Wednesday, May 2, 2012

On "Hipster Racism"

(I apologize that this post is a little late to the game... I wrote this a few days back but, for personal reasons, had to delay finishing it until today).

Many will have seen this Jezebel piece which seems to be getting a lot of play on the internet. There are other iterations of the debate about "hipster racism" out there (the term seems to have been coined by a Racialicious blogger a few years back), but I haven't had time to examine them yet. So, in this post I'll just focus on the Jezebel piece, but hopefully what I say has relevance to the discussion writ large. I think the piece makes some good points (I'll say what I think those are in a moment), which no doubt explains why it has been getting so much attention. But it also evinces some of the contradictions afflicting certain ways of thinking about race, racism and racial oppression.

First, let me say what I think the piece gets right. The thing that is most important, I think, is that the piece attacks the long-standing assumption of many liberals--dating back to the 50s and 60s and before--that racism is merely something that afflicts poor, working-class Southern whites. That assumption was incessantly criticized by radicals in the 60s--Malcolm X excoriated it on a number of occasions--but it continues to live on today as a way of shifting the blame away from powerful groups.

I also think the piece rightly attacks reactionary forms of "irony" that put forward stale status-quo truisms clothed in an apparently self-mocking "critical" exterior. This is a pervasive phenomenon in contemporary capitalist societies. The political antinomies of ironic cultural interventions--which are clearly on display in this debate--certainly casts doubt on the political viability of esoteric po-mo strategies such as "parodic redeployment".

The author of the Jezebel piece has some great examples of this "ironic racism" phenomenon. Basically, a person--who fancies herself an "educated" and enlightened liberal--employs some typical racist argument/trope/attitude/judgment/etc. in a way that is meant to reveal some sort of critical self-awareness that supposedly inoculates it from criticism. Under the guises of social criticism, some racist trope is employed in a way that is meant to garner laughs. But rather than the latter (the joking) doing the bidding of the former (the criticizing), the roles are reversed. The "critical" preface serves as little more than window dressing meant to shield the "jokes" from any pushback.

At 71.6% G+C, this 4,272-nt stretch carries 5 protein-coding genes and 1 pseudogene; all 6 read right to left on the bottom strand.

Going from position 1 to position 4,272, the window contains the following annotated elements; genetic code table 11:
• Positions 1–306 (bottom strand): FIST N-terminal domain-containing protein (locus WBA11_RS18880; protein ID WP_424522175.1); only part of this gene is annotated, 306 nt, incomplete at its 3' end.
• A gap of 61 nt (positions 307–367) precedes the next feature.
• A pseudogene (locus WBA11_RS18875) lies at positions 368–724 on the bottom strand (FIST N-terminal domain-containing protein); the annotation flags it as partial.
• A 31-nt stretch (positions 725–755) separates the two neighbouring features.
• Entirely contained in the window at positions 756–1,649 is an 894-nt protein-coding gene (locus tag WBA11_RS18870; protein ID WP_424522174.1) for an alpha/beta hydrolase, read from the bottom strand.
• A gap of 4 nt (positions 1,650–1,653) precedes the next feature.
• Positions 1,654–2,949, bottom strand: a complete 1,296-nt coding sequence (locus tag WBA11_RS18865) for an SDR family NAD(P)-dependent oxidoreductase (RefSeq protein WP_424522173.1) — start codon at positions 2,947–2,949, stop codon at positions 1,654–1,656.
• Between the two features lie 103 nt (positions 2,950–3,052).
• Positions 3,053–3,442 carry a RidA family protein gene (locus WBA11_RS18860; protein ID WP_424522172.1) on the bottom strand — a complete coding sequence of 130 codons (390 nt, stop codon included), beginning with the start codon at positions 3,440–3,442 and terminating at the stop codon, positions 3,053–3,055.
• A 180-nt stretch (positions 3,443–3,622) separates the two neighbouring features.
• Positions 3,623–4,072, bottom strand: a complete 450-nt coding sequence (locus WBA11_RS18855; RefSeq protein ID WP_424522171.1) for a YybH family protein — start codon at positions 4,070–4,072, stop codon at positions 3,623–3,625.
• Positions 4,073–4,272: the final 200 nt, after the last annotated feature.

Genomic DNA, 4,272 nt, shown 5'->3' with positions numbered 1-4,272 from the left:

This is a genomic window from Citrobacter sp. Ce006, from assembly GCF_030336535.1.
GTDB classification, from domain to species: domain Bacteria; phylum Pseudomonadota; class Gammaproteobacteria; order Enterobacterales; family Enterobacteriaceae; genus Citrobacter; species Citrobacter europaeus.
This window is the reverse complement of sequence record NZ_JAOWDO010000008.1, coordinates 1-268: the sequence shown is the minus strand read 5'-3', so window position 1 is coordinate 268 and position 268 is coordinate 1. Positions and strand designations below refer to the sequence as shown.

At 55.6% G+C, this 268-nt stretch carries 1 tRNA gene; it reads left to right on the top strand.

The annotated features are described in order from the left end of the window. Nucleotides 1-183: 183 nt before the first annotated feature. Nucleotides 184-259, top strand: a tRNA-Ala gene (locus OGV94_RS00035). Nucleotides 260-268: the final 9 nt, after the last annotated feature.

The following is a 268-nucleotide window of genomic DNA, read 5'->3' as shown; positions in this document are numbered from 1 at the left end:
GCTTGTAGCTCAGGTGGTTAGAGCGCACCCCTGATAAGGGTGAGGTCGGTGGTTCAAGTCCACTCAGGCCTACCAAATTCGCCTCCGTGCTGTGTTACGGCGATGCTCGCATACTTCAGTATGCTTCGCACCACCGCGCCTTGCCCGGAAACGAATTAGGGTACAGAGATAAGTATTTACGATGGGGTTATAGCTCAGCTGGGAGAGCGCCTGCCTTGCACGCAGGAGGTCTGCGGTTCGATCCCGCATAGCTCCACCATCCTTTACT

There are more and less sophisticated--and ostensibly "critical" and self-aware--versions of this phenomenon. The most insidious forms are precisely those that make the strongest claims to critical self-awareness. I've seen it too many times: someone begins with something like "you know, we white people are all so damned racist to the core, blah blah blah" followed by some racist joke or remark which is supposedly "ironic" or cute because it is conjoined with a preface about how racist attitudes are so pervasive. But this "ironic" posture only serves as bludgeon to ward off criticism. This joking attitude implicitly rejects relations of equality, solidarity and respect with oppressed peoples and then paints them as uptight when they get upset about not liking a "joke" whose punchline is at their expense.

Similarly, I've always been bothered by the number of white comedians who have a bit about how it's so "unfair" that white people can't "use" the N-word (hahaha isn't that so funny?). Netflix recently recommended I watch some comic who opened with this line, after prefacing his remarks by saying that he'd hoped the election of Obama would encourage people to "chill out" about race instead of getting so "worked up." I hate this (ostensibly apolitical, but inherently conservative) claim that race is "complicated" or "polarizing", that "we" all just need to sit down and relax and be more tolerant, etc. It is usually accompanied by the absurd (and racist!) argument that there are "extremists" on both sides and the truth represents some moderate, golden mean between the KKK and Malcolm X.

Needless to say, I canned that "comedian" about 2 minutes into his set, but I can't say that he's the only one I've seen doing this schtick. White dude comedy all too often acts as a repository for all sorts of racist tripe that can't be explicitly avowed without the (ultimately dubious) cover provided by the role of the funnyman. There's nothing more reactionary here than complaining that radical criticism should leave culture and comedy untouched--that is nothing but a silencing maneuver meant to enable oppressive ruling ideologies to continue to flourish without pushback. Whatever we say about the Jezebel piece, it certainly does a decent job of breaking this conservative shielding maneuver and opening up critical discussion.